tashka2000 - Fotolia
Nordea Bank signs Temenos and Accenture for core banking transformation
Nordea Bank AB has chosen the core banking system it wants to build its digital future on, signing Temenos and Accenture as technology partners
Nordea Bank AB has signed an agreement with Temenos and Accenture to implement a core banking platform as part of a major digitisation and simplification programme at the Nordic bank.
The T24 core banking system from Temenos will replace legacy systems including Misys’ Midas and Tieto’s Core Banking Suite. Accenture was chosen ahead of IBM to support the integration.
The roll-out is expected to take up to five years and will be staggered on a country-by-country basis, The bank has yet to reveal further details.
As one of the largest and most complex European banking ICT projects in recent years, the selection process was “extensive”, said Joseph Edwin, head of core banking programme at Nordea.
“It was important for us to choose a vendor that could provide a standard platform across the four Nordic countries," said Edwin.
"Temenos offered the best match to what we wanted to do. Its model bank approach draws from experience across hundreds of banks globally. They’ve used that experience to standardise, so we believe we can quickly put a reliable core in place."
The core banking platform will form a key part of Nordea’s simplification programme aimed at meeting the digital requirements of its 11 million customers.
In 2014, Nordea unveiled the €1bn simplification programme – including new core banking and payments systems – and announced a €350m impairment charge from the decommissioning of the legacy platforms.
Products and processes are currently being simplified.
"The shift to digital is happening fast. We are seeing hundreds of new customers every day getting started with mobile banking and the way they are interacting with us is changing. We need to provide more self-service solutions for our customers, who expect real-time updating of accounts, instant transfer of funds and peer-to-peer payments, but also easy access to personal advice around the clock,” says Edwin.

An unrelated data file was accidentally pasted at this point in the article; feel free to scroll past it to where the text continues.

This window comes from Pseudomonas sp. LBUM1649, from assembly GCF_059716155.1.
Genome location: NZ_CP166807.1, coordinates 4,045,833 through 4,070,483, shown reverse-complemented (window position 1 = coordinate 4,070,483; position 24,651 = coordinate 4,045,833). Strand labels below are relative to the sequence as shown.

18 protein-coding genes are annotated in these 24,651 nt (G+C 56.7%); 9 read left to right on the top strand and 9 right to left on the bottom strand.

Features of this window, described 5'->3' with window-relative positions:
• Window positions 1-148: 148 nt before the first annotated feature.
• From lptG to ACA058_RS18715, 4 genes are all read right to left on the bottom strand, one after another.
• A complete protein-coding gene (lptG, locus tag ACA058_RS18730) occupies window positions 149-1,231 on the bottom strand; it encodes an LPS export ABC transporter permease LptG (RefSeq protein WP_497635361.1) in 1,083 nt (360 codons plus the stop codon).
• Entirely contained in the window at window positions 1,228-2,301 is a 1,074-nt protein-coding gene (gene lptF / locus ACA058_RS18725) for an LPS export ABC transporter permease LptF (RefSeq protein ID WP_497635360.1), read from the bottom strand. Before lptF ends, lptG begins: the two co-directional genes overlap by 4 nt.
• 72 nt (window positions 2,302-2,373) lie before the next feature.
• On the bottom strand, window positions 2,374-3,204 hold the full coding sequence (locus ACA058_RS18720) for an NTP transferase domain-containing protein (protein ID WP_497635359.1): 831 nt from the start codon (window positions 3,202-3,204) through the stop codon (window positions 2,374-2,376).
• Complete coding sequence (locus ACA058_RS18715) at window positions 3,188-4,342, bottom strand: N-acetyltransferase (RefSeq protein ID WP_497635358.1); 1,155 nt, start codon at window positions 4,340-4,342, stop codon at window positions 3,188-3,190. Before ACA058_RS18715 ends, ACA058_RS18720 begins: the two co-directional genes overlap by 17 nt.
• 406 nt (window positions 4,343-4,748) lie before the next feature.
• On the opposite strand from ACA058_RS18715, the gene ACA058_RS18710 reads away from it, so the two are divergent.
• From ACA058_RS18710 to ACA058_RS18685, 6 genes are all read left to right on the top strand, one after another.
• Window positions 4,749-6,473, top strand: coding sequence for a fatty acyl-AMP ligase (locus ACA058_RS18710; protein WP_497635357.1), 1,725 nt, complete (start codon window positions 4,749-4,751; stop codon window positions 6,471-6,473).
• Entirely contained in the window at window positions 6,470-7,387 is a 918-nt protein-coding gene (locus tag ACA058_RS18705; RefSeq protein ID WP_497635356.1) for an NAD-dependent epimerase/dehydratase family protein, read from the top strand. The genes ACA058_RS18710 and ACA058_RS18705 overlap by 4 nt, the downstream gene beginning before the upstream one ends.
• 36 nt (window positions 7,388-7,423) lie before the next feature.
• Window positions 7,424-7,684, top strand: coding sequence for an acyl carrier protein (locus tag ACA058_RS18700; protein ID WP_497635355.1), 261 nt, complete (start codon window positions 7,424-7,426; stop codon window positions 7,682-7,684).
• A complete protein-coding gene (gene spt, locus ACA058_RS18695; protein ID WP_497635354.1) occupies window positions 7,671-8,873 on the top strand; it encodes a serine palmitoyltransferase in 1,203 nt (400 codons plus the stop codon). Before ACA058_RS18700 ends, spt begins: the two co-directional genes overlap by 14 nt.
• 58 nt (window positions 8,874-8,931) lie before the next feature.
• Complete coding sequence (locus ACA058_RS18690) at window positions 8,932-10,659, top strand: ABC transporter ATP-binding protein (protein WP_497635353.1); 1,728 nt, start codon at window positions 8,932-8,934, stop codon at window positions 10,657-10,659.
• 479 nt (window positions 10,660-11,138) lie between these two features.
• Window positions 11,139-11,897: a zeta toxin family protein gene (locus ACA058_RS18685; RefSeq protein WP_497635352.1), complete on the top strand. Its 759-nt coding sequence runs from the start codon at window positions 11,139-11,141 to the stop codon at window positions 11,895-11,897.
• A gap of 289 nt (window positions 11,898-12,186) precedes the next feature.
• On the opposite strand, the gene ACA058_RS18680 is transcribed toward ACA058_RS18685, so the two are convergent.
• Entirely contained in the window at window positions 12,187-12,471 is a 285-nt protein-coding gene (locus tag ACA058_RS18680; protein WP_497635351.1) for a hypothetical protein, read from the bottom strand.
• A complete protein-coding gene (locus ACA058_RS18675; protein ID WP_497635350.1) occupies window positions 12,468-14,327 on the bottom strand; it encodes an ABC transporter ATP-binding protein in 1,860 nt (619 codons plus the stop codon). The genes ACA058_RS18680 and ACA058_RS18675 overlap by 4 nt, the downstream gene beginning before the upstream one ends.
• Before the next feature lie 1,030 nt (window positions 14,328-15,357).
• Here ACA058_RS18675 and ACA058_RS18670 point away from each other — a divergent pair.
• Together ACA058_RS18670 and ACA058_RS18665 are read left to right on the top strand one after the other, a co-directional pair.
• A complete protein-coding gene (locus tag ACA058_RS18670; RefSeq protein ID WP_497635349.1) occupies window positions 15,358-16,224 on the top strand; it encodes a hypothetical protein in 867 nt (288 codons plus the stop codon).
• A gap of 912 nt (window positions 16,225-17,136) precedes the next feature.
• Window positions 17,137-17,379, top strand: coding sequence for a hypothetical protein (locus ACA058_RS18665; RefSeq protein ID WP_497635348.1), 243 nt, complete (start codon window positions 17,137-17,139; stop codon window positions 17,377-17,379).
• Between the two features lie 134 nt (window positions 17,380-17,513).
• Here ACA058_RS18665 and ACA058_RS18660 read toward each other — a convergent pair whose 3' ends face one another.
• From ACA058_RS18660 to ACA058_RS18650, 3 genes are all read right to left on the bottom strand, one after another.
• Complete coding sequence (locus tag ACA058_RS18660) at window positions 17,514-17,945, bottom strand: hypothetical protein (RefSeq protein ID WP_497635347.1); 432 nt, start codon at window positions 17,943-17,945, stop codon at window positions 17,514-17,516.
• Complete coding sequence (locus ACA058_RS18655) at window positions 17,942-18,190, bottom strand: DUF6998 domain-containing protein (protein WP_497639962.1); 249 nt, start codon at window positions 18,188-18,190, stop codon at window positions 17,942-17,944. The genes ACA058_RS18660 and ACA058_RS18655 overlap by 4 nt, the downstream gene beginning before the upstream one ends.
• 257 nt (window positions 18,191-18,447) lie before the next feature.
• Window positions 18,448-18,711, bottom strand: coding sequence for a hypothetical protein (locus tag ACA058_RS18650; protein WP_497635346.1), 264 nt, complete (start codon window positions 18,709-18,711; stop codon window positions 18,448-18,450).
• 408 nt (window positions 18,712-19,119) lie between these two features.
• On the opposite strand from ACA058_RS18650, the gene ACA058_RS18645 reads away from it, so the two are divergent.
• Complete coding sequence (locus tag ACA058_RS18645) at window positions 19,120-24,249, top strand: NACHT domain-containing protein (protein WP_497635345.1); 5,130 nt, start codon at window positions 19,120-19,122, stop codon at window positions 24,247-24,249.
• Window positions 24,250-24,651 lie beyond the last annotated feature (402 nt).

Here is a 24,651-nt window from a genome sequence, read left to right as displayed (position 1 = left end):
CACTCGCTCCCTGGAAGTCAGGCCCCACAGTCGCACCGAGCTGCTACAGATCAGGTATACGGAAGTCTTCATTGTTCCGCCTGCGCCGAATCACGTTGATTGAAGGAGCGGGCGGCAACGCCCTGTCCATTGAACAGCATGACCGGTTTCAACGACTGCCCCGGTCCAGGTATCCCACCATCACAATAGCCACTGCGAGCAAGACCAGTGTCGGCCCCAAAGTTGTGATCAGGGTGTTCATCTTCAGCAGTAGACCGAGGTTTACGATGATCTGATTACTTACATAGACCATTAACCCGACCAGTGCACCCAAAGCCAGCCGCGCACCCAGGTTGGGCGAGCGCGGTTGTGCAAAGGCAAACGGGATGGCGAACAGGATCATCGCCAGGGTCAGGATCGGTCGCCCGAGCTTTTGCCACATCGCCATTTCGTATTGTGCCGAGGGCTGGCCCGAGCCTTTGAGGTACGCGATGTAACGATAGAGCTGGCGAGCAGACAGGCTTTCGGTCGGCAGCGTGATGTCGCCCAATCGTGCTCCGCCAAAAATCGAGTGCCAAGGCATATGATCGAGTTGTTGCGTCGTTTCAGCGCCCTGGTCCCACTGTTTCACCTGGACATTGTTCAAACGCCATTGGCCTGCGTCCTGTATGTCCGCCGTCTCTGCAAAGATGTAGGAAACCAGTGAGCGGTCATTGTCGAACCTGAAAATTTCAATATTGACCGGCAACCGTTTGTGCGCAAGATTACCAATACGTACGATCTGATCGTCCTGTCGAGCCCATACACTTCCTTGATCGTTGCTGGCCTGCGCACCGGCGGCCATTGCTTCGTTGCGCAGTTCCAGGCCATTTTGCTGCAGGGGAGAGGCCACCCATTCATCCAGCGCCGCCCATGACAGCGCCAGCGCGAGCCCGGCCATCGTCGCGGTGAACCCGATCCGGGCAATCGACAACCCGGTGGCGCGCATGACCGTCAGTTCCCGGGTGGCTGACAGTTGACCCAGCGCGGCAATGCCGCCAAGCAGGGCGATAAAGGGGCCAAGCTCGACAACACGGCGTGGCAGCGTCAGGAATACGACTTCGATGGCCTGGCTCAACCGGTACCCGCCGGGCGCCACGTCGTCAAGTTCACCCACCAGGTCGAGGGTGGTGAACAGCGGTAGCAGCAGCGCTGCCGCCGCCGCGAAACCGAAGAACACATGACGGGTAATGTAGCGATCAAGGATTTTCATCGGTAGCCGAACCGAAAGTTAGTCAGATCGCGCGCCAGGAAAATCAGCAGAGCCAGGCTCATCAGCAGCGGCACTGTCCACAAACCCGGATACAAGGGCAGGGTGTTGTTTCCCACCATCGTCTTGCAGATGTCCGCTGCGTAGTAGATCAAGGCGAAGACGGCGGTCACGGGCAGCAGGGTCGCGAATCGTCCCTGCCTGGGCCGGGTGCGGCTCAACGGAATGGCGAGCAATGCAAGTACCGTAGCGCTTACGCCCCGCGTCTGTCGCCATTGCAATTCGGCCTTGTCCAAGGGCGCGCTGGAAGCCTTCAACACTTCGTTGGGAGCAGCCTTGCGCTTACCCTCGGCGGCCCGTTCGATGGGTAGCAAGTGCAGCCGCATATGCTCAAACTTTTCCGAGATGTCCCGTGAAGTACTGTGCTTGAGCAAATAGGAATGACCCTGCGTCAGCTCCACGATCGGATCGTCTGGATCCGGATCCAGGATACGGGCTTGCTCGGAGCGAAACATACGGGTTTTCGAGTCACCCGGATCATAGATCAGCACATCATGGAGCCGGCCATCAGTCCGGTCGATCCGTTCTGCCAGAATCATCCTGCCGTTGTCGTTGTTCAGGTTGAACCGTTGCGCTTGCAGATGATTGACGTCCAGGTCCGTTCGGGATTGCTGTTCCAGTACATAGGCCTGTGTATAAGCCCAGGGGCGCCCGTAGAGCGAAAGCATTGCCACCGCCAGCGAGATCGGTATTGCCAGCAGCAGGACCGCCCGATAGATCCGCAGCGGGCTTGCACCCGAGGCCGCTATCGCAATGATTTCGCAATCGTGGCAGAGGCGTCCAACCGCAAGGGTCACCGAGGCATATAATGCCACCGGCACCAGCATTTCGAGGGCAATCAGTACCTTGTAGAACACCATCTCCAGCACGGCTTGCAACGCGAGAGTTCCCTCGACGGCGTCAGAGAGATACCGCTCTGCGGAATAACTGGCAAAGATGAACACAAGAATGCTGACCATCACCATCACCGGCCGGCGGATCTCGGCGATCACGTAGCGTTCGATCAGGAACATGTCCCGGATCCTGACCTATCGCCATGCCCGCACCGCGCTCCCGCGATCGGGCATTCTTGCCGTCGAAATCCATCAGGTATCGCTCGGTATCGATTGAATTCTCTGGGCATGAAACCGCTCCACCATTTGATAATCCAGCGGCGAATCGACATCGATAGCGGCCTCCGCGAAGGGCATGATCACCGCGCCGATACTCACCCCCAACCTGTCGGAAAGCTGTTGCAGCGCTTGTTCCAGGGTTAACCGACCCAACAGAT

Read more about banking in the Nordic countries
Banks in the Nordic region are fighting it out in the mobile payments space as they woo a digital-savvy population.
Sweden is close to being a cash-free society as electronic payments have dethroned cash and day-to-day banking has moved online.
Nordea joins the ranks of corporations that believe startup co-operation is the key to innovation in the banking sector.
Selected types of Danish retailer could be permitted to turn away customers who can’t pay electronically.
"The customer interfaces we build on top of the new core banking platform will be driven by a high degree of flexibility. The ideal situation for us is to have a small number of customisable products, allowing flexible access to services plus the convenience of personal advice when our customers want it."
The bank's platform will handle loans, deposits and transaction accounts for customers, and will be provided through a common architecture across the Nordic countries.
Edwin is a key part of the simplification programme but only joined Nordea this year. He is no stranger to digital banking and core banking transformations, having joined from the Commonwealth Bank of Australia (CBA). Among other roles at CBA, he headed up the delivery stream of CBA’s Core Banking Programme for more than 3 years.
He said the biggest surprise so far is how advanced the Nordic region is in terms of digitisation of the financial system.
“It’s surprised me how little cash is used as a mechanism to transfer value. Driving solutions that are underpinned by that concept is going to be a crucial part of our business,” he said.